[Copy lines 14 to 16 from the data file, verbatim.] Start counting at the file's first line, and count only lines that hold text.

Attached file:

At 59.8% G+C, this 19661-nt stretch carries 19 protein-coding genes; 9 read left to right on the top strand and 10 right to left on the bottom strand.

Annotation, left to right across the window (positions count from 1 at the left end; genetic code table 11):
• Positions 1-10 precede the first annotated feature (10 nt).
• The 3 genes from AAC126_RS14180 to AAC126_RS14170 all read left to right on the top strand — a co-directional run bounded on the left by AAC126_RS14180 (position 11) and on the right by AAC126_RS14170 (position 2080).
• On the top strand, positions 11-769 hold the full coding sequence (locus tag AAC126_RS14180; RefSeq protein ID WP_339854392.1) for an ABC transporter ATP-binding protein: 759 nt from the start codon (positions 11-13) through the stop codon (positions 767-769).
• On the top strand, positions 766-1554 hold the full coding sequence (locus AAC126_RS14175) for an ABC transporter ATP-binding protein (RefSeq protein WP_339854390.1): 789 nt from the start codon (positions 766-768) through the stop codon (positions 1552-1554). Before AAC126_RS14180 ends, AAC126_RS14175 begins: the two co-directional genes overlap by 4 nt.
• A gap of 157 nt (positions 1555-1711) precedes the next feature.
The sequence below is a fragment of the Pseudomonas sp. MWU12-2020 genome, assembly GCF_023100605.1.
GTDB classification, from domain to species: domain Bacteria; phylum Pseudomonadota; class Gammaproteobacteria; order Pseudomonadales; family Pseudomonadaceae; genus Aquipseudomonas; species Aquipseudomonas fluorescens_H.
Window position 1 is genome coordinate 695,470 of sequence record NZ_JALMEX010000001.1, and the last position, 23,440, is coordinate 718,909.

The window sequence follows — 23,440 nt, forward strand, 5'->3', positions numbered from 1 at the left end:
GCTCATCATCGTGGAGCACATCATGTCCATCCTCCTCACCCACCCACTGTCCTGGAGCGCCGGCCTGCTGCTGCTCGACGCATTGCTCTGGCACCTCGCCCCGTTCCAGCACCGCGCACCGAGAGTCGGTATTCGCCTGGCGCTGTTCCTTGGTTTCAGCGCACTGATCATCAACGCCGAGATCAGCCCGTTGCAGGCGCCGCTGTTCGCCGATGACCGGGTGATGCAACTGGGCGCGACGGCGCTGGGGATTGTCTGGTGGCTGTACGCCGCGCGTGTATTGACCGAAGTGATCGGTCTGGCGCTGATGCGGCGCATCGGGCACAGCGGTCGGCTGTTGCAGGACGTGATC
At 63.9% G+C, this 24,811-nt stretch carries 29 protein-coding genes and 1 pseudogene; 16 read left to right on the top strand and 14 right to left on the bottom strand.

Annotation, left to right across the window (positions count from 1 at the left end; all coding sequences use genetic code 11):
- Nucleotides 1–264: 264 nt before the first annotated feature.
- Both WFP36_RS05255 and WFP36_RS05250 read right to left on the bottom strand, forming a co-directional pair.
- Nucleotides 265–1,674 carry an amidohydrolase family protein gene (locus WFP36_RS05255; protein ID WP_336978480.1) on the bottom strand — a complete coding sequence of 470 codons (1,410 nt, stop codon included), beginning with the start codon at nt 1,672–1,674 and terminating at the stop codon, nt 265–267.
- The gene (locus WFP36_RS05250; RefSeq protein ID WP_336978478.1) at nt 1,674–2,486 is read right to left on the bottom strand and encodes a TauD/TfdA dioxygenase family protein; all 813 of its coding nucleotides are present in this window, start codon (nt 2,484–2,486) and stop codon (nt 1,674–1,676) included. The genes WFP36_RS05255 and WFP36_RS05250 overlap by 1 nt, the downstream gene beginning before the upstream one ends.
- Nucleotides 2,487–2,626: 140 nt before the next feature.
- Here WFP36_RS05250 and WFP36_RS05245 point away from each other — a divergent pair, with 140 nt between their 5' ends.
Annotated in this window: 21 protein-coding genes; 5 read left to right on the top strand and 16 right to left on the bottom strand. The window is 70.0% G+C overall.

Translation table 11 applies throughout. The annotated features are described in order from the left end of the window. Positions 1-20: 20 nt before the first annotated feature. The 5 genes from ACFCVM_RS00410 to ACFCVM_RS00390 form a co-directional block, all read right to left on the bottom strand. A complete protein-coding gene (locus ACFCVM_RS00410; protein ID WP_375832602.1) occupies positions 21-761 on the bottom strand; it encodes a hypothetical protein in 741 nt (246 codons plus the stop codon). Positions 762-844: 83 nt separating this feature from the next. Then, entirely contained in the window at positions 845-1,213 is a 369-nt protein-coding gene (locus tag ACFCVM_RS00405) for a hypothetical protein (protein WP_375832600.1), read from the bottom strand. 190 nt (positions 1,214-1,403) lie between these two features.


Annotation, left to right across the window (positions count from 1 at the left end; all coding sequences use genetic code 11):
- Nucleotides 1–264: 264 nt before the first annotated feature.
- Both WFP36_RS05255 and WFP36_RS05250 read right to left on the bottom strand, forming a co-directional pair.